Hot on the speculative heels of Cavern Walks being put up for auction, we notice that Grand Central faces an uncertain future too. Whether you’re more Tie-Die tees or Alice Temperley, Dead Goat or Cricket, they’re both vital – and much loved – retail hubs.
So it’s alarming that both are locations touted to become the city’s latest student flats.
Cavern Walks is to be auctioned this month (guide price £1million) – and Allsop (agents for London-based Warner Estate Holdings, who went into administration last month) suggest: “The upper floors becoming vacant over he next 12 to 18 months will create a number of new possibilities for the building…which could include student housing.”
This week, a planning application has been submitted for Renshaw Street’s Grand Central (aka Quiggins). The proposal: “To change use to create 41 bed student accommodation on 1st, 2nd and 3rd floors laid out in 9 clusters with shared communal facilities and construction of circulation walkways at rear.”
Owners, the Liverpool-based privately owned O’Brien Group (OBG) comprises several companies, with its Nextdom (property letting) arm registered at Ayrton House, Parliament Business Park.
Tenants we spoke to, currently trading at Grand Central, were unaware of the application.
As we type, the Scandinavian Hotel in Chinatown (which was set to be a huge independent food market, until Geraud got wind of it), the Hahnemann Hospital on Hope Street, the Bridewell on Cheapside, the Tinglings Buildings and Crosshall Building on Crosshall Street and Victoria Street, St Andrew’s Church on Rodney Street, Josephine Butler House, Windsor Court on London Road, Camden Street, Gradwell Street in Ropewalks, Grenville Street…(the list gets a bit boring from here…) are all being transformed into student accommodation.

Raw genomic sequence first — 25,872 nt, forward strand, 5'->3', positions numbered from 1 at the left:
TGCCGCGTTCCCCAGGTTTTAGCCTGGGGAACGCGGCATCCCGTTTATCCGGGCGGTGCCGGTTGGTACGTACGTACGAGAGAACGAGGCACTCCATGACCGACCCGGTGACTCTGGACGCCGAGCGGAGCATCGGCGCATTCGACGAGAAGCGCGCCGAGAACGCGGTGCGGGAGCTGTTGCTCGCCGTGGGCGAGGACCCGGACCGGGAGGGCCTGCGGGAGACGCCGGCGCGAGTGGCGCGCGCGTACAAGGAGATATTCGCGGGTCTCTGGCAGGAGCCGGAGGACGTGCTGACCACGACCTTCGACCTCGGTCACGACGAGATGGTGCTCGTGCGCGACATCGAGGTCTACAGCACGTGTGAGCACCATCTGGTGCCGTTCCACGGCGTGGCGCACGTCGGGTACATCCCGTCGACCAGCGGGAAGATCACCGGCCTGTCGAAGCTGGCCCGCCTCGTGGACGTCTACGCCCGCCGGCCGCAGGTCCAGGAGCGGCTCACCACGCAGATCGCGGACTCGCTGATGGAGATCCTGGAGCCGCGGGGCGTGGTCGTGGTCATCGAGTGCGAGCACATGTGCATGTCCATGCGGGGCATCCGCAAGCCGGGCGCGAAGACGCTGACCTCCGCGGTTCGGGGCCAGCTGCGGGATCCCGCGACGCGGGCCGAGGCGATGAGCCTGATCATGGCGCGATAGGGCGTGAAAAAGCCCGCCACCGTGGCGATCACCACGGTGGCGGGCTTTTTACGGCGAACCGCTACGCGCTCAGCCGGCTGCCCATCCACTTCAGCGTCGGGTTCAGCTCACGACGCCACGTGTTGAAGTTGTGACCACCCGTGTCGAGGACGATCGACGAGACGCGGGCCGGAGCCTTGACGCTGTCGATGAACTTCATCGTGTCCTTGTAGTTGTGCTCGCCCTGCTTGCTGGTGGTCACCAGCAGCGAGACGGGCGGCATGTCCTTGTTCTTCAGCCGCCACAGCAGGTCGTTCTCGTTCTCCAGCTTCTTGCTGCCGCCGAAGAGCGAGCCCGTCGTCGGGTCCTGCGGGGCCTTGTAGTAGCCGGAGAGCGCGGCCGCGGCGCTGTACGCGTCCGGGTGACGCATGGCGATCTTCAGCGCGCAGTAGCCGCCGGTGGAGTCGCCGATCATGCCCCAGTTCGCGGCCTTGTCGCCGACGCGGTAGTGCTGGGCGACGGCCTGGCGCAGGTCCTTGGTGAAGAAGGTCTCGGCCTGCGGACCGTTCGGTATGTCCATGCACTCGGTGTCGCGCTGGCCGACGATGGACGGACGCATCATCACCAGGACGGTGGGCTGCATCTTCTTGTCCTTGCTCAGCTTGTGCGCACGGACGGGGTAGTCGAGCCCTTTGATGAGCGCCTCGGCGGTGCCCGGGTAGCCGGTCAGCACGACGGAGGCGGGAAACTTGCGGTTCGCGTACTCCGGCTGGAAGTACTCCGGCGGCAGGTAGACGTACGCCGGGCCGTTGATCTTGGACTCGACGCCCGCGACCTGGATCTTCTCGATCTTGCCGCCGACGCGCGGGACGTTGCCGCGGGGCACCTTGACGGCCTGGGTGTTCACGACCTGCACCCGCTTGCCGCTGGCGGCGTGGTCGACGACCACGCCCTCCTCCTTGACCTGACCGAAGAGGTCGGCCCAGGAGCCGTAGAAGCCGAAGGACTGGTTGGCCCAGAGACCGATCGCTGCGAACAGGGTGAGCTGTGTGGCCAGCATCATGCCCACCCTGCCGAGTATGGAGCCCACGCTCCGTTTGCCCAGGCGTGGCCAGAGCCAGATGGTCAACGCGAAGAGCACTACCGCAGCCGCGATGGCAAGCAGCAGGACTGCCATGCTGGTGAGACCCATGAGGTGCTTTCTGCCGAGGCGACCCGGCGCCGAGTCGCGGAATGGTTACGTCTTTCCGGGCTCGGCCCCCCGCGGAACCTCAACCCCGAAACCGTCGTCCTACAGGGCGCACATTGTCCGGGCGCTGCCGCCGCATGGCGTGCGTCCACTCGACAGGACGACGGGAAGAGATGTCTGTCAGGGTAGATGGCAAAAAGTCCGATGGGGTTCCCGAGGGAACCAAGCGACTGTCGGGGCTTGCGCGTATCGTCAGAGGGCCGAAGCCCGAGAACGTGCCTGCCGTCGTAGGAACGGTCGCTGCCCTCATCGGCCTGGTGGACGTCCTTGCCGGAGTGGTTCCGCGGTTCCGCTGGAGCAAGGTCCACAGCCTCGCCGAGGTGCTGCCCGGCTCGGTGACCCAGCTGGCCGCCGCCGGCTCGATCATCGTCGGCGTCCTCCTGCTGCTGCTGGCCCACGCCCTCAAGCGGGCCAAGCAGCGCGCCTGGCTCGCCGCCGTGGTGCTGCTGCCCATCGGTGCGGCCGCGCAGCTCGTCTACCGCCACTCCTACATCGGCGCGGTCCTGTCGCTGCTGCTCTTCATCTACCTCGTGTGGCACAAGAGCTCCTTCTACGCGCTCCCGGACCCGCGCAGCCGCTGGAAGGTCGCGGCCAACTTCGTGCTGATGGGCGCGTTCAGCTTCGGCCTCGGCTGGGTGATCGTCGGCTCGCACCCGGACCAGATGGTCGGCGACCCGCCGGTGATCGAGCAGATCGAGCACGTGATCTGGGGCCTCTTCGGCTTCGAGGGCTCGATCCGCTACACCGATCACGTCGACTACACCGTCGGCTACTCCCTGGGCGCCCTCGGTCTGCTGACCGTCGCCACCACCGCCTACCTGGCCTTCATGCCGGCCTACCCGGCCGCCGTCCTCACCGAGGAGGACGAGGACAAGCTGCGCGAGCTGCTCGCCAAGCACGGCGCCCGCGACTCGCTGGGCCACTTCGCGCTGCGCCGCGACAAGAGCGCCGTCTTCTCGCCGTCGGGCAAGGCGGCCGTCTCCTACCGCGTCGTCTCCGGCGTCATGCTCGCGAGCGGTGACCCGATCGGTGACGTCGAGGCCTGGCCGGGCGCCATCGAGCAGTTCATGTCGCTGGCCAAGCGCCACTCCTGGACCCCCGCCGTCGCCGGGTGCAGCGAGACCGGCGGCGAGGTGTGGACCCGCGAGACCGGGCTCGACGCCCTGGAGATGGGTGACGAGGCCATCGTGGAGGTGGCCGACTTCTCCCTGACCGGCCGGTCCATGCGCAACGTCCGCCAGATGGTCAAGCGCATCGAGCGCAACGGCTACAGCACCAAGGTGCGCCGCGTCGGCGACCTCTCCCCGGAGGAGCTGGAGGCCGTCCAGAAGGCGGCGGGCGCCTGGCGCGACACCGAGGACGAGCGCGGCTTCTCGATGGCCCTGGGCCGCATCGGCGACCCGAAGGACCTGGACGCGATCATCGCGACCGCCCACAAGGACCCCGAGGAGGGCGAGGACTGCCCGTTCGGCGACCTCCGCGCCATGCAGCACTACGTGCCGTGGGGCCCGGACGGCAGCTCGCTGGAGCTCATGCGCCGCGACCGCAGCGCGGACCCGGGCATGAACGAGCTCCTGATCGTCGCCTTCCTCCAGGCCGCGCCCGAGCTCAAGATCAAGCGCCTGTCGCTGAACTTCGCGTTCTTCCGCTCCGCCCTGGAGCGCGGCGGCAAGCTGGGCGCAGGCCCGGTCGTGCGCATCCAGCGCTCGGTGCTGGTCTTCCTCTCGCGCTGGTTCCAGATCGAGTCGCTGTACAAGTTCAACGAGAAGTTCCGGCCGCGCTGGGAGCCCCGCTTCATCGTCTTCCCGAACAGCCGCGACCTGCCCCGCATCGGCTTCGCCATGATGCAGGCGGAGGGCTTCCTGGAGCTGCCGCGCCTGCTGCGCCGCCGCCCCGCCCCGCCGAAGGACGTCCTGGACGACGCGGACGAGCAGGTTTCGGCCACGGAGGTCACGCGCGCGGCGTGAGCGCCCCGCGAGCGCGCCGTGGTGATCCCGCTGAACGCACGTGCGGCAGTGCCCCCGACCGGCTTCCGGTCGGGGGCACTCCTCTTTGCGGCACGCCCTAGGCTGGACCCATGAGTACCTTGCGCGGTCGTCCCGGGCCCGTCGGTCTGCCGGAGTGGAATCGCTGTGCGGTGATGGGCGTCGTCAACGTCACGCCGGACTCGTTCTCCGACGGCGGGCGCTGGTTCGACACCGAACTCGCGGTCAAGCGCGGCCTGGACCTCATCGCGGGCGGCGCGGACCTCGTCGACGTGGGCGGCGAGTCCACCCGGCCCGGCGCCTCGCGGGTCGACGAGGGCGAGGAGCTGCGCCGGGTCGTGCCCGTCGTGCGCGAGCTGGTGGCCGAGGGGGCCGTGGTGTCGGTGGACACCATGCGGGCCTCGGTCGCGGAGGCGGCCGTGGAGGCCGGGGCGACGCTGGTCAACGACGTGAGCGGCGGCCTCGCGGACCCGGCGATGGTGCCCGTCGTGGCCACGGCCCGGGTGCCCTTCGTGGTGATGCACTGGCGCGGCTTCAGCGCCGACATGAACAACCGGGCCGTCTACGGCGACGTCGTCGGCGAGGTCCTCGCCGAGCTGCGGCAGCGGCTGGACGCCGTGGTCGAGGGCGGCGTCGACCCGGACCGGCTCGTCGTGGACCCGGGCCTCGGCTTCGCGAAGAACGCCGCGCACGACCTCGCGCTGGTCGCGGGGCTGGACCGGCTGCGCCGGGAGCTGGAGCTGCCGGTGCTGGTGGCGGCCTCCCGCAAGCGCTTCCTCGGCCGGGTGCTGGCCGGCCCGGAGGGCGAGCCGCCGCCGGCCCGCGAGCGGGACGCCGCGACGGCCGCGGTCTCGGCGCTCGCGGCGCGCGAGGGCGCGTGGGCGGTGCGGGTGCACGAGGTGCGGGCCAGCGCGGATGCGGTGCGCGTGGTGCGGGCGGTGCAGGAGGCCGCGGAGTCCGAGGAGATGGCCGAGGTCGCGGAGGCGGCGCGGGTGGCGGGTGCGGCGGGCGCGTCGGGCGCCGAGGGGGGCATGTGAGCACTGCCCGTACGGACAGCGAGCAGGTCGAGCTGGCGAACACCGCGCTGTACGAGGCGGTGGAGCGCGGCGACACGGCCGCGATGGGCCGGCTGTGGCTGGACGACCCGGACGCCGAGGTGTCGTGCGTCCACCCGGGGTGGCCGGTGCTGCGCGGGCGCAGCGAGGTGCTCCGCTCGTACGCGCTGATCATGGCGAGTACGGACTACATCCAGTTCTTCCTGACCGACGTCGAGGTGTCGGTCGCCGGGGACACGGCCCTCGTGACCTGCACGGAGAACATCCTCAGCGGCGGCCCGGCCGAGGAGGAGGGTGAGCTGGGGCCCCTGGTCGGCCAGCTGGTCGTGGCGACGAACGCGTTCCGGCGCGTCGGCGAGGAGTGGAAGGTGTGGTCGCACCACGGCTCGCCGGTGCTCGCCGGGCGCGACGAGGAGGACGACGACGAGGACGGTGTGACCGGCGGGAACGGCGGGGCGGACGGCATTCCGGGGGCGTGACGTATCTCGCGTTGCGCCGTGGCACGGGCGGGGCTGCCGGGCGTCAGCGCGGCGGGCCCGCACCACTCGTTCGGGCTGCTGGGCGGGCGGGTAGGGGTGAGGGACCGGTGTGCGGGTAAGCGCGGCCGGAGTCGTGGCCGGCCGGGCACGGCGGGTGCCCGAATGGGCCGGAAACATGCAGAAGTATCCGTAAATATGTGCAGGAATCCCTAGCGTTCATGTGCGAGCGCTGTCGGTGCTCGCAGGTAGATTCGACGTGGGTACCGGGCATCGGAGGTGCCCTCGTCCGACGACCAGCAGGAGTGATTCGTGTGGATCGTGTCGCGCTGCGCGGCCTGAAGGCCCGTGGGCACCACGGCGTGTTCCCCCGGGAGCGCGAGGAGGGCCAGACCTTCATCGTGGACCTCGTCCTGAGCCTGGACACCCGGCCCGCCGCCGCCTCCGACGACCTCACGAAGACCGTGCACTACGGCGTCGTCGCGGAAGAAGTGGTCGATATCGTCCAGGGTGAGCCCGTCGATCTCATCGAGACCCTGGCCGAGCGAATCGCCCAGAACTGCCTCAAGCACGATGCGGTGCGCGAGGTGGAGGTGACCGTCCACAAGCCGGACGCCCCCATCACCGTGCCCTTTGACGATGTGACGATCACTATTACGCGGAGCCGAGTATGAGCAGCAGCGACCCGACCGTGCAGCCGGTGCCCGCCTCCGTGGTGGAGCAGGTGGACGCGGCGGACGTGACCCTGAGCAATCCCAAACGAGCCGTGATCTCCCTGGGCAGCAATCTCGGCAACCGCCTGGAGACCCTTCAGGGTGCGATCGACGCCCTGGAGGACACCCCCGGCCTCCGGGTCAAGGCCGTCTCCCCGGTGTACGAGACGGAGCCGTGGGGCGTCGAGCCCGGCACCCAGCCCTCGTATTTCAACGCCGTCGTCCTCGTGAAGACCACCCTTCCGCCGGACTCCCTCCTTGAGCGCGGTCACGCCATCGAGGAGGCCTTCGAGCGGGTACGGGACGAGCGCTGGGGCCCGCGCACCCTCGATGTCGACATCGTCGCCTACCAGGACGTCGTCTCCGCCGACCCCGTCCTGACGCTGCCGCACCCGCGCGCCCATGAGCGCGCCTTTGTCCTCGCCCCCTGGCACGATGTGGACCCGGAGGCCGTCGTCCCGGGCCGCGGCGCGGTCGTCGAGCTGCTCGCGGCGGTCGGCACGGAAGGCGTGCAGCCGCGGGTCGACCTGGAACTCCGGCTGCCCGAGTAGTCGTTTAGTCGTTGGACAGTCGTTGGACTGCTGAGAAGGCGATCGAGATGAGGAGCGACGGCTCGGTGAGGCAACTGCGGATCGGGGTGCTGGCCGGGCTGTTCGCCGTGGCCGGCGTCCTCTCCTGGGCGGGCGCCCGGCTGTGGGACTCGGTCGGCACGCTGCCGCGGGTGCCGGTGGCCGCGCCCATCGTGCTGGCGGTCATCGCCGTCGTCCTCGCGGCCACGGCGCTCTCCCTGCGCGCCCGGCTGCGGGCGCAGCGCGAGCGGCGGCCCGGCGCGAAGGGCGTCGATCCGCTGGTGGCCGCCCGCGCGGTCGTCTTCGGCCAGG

There’s one snag, though: university admissions are down 10-15% and most analysts confirm that the student housing bubble is over.
“Increased costs such as tuition fees are forcing student numbers to fall,” says Simon Thompson, the co-founder of Accommodationforstudents.com. “Reports suggest that the student housing bubble has burst, as some of the larger accommodation providers failed to fill their bed space for the 2012-13 year,” he adds. This year there was another record fall. The vice-chancellor of Liverpool University revealed a shortfall of 11,500 students at Russell Group universities, with overseas student numbers (those with cash to splash out on city centre living) are falling too.
Yet, still, developers such as Vita (behind the Tinlings development) are assuring investors a 9 per cent return in the first two years, and the offer of a fair market price for the unit, should investors want to sell on. But what price stable communities and the council’s wish for a city centre of distinctive neighbourhoods?
Ten years on, much of the turn-of-the-millenium apartments are starting to look as unloved as they are unlived-in – with owner-occuper levels in some developments less than 5%. With Liverpool Council unrelentingly passing planning permission for student accommodation (5000 student new student beds were approved for development over the past year) the city’s in the grip of another buy-to-let land grab.